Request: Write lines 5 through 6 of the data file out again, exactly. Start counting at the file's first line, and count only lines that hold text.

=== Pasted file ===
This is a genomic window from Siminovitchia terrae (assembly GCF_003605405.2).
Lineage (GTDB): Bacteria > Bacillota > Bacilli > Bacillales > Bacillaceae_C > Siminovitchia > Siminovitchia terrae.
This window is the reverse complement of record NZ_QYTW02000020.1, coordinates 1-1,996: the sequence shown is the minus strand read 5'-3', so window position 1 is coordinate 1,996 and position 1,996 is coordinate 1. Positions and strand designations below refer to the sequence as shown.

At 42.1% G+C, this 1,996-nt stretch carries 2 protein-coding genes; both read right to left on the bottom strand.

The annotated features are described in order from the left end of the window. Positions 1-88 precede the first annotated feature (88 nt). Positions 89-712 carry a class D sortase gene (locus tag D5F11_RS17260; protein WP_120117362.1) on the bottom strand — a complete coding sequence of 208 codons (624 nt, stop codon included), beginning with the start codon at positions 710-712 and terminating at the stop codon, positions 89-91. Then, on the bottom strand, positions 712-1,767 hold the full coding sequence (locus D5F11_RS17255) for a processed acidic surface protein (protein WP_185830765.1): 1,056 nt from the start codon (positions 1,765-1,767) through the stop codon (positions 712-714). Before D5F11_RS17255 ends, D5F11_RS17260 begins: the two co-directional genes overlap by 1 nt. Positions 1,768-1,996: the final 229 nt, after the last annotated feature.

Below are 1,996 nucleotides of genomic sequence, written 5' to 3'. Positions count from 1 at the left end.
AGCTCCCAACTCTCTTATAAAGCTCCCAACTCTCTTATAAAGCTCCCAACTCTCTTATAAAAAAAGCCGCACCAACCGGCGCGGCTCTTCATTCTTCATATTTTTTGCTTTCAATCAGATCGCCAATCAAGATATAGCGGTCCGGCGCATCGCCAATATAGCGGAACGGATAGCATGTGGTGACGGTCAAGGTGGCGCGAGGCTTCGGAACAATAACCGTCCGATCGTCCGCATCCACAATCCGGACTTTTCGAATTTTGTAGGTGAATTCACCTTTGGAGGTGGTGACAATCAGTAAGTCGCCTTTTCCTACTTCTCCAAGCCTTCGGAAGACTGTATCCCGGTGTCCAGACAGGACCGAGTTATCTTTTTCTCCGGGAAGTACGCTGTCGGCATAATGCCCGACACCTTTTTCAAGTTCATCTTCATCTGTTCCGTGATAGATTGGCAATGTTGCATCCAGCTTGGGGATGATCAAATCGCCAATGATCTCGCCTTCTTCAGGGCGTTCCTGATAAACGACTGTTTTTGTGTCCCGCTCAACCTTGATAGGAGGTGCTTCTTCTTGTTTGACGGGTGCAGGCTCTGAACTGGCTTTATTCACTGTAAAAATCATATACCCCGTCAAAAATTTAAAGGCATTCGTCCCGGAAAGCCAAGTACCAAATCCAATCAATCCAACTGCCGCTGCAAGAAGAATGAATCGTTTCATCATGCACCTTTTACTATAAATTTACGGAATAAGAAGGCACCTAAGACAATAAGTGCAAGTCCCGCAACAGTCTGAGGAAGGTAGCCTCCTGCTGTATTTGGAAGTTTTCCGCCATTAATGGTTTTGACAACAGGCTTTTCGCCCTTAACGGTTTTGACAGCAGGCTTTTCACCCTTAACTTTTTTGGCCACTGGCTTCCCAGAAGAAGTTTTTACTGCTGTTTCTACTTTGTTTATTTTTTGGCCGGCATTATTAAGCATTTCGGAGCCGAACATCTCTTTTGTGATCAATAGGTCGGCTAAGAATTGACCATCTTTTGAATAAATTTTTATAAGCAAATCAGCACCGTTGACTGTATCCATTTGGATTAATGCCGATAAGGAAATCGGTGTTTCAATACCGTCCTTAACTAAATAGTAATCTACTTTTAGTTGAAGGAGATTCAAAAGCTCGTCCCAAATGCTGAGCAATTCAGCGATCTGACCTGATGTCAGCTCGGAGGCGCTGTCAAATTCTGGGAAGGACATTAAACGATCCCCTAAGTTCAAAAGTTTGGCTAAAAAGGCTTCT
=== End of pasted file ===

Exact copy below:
The annotated features are described in order from the left end of the window. Positions 1-88 precede the first annotated feature (88 nt). Positions 89-712 carry a class D sortase gene (locus tag D5F11_RS17260; protein WP_120117362.1) on the bottom strand — a complete coding sequence of 208 codons (624 nt, stop codon included), beginning with the start codon at positions 710-712 and terminating at the stop codon, positions 89-91. Then, on the bottom strand, positions 712-1,767 hold the full coding sequence (locus D5F11_RS17255) for a processed acidic surface protein (protein WP_185830765.1): 1,056 nt from the start codon (positions 1,765-1,767) through the stop codon (positions 712-714). Before D5F11_RS17255 ends, D5F11_RS17260 begins: the two co-directional genes overlap by 1 nt. Positions 1,768-1,996: the final 229 nt, after the last annotated feature.

Below are 1,996 nucleotides of genomic sequence, written 5' to 3'. Positions count from 1 at the left end.